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The Hanslick Girls

"Three is company, safe and cheery" -Stephen Sondheim

Joy Of The Chase: E.L. Konigsburg’s “From The Mixed-Up Files Of Mrs. Basil E. Frankweiler”

The cover image, with the two photographed children standing at the steps of a pen drawing of the Metropolitan Museum of Art, was too iconic to be mistaken for any other. Dania’s heart skipped to see it in Gwen’s hands.

“The Mixed-Up Files” had been a formative book for Dania –– a testament to the power of art and history, the need to let facts affect you rather than simply accumulate in your mind. Since first reading Konigsburg’s book as a child, Dania had returned to it periodically. Each pass through Claudia and Jamie’s tale provided more details, including humor at the comparatively cheap prices in the New York of the 1960s.

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Book By Its Cover: Broken Nose Theatre’s “Plainclothes”

“What is this new trend of plays with projected title cards?” Dania asked, pointing at the projected footage of Chicago. Moments before the bows, the words “THE END” had flashed onto the screen –– complimenting the projected “PLAINCLOTHES” that had followed the first scene in the play.

“Is it a trend?” Gwen asked. “In The Canyon did that, but I can’t think of another.”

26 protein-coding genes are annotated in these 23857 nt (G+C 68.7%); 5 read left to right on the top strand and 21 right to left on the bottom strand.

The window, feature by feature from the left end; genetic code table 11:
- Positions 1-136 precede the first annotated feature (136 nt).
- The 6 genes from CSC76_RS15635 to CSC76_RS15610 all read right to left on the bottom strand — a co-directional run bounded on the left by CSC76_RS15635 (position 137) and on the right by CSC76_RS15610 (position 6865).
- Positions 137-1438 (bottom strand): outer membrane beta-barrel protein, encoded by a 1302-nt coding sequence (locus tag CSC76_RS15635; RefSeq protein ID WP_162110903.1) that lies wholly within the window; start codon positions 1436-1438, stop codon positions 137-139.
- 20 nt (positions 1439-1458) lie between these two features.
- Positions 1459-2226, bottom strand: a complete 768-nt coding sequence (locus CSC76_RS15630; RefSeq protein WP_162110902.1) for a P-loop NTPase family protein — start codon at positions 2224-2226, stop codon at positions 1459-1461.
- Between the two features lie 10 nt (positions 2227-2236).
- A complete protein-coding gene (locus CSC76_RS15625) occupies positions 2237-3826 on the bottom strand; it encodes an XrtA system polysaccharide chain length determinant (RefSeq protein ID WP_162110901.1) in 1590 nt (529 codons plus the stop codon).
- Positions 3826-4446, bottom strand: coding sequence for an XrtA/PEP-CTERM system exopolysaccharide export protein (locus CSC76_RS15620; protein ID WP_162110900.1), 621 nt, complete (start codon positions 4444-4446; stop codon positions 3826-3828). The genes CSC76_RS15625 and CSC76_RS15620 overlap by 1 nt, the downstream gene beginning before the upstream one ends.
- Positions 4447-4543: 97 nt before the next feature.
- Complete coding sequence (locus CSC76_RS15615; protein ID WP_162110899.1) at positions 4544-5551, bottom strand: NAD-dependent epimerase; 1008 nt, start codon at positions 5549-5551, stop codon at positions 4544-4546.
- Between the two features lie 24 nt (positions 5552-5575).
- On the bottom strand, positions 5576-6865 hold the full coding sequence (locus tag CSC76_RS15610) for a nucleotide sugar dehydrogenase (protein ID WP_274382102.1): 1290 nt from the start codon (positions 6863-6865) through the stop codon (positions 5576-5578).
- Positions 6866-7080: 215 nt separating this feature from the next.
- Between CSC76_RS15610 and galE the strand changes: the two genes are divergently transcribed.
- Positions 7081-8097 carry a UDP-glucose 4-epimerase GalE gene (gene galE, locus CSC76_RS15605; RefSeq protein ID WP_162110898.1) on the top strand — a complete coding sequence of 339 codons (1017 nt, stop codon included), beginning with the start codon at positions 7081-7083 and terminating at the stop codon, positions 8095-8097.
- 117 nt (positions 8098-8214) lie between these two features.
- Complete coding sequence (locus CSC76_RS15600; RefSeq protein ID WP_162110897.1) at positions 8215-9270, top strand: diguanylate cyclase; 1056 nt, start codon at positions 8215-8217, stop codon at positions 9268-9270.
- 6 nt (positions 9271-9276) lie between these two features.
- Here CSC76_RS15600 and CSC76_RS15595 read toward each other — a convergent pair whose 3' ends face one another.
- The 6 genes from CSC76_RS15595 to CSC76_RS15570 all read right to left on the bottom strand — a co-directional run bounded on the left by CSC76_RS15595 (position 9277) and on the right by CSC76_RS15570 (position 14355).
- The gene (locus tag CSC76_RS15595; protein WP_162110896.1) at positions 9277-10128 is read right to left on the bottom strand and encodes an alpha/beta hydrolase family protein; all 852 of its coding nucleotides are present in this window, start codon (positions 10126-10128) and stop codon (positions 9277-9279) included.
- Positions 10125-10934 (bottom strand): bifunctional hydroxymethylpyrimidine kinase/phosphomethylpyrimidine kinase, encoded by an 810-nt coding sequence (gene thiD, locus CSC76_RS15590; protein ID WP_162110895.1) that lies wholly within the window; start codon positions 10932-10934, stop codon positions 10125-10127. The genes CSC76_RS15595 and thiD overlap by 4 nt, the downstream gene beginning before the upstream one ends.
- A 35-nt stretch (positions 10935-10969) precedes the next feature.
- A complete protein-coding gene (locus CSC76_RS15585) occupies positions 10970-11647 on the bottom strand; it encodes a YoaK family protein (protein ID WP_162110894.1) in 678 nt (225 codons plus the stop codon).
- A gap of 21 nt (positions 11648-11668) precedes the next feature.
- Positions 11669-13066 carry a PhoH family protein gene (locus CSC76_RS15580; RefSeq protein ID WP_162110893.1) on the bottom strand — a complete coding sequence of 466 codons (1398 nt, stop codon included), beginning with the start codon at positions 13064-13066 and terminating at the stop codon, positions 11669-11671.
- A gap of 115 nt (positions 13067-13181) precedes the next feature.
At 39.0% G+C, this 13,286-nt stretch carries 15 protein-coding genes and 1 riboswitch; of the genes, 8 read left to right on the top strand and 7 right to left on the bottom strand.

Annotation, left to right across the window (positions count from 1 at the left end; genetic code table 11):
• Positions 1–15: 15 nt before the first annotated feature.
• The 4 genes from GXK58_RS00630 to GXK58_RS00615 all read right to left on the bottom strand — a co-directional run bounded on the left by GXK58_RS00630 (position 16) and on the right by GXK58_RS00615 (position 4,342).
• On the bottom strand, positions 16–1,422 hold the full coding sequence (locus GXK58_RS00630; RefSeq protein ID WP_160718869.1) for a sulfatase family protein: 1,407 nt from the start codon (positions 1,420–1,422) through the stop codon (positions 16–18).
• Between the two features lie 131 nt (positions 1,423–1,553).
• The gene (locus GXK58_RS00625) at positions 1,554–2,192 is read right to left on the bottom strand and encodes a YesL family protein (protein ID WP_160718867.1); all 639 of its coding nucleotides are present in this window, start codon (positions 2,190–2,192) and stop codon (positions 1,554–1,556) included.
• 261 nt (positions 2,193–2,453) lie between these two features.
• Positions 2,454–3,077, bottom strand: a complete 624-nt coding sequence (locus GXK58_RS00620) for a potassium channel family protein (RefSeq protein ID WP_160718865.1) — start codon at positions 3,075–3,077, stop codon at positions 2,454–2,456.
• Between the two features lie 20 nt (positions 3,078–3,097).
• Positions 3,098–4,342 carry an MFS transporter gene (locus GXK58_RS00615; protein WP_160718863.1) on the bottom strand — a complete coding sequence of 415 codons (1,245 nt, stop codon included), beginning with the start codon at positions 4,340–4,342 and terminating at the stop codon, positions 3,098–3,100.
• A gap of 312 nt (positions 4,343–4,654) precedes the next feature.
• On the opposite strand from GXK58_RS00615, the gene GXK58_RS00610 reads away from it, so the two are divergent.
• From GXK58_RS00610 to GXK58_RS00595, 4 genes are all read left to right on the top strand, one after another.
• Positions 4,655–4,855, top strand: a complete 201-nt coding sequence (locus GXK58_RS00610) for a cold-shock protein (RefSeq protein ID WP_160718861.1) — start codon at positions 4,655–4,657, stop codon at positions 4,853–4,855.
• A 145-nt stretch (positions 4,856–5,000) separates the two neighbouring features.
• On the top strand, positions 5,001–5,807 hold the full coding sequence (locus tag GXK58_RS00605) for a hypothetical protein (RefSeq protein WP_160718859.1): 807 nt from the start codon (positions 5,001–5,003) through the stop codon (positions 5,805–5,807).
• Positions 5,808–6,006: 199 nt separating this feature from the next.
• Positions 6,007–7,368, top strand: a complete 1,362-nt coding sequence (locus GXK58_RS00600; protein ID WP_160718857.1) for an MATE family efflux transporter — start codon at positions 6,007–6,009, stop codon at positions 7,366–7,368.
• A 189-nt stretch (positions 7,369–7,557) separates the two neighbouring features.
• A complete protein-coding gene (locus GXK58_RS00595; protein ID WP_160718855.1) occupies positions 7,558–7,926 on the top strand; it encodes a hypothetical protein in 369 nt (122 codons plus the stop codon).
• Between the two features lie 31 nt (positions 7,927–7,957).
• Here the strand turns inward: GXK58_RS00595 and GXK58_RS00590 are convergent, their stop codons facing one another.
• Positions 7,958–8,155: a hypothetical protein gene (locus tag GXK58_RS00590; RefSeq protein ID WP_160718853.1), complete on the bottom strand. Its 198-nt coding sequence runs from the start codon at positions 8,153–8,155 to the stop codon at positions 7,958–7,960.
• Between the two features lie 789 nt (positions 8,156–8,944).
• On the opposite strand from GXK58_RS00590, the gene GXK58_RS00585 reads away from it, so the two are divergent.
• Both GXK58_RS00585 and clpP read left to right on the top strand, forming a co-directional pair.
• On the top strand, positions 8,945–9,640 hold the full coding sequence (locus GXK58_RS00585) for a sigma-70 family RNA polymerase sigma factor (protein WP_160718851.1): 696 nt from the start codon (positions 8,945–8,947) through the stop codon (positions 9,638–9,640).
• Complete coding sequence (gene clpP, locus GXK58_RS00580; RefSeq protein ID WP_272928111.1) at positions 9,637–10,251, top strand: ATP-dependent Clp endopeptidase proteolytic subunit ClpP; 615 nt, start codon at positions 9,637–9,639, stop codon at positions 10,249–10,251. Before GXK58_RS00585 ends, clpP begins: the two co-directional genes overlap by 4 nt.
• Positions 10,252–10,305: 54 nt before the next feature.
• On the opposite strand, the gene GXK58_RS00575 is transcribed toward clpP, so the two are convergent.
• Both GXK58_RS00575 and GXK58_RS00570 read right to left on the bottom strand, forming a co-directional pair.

Indecent had a title projection. So did Hir last summer.”

“I believe Indecent‘s projections are in the script.”

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And Everything Nice: Dana Simpson’s “Phoebe And Her Unicorn in The Magic Storm”

Normally, Gwen’s parents would hire a babysitter to take care of Hazel when they wanted to go out. But things had come up suddenly, and they knew that Gwen would be home at her apartment that evening. Besides, Eleanor and Dania had always expressed a fondness for Gwen’s younger sister –– “more than Gwen, sometimes,” her mother had joked.

It was for this reason that Hazel found herself standing in the living room of Gwen’s apartment, wrapped up in her thermal coat and scarf, with a backpack full of activities.

“Hey Hazel!” Dania said, jumping up from the couch. “How have you been!”

“Doin’ good,” Hazel said. She shuffled into the room, with Gwen close behind her.

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Taking It With You: Chicago’s Graceland Cemetery

The first grave visible from the entrance, straight up the main pathway, was an obelisk of at least fifteen feet. Standing atop it, in a patch of sky between two trees, was a statue of a woman with a cross clutched close to the chest.

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“Does that say ‘Villains?'” Eleanor asked. She squinted, attempting to read the name at the base.

“It’s ‘Williams,'” Gwen corrected. “You should start wearing your glasses regularly.”

“I know, I know,” Eleanor said. “I just don’t want to keep carrying them around.”

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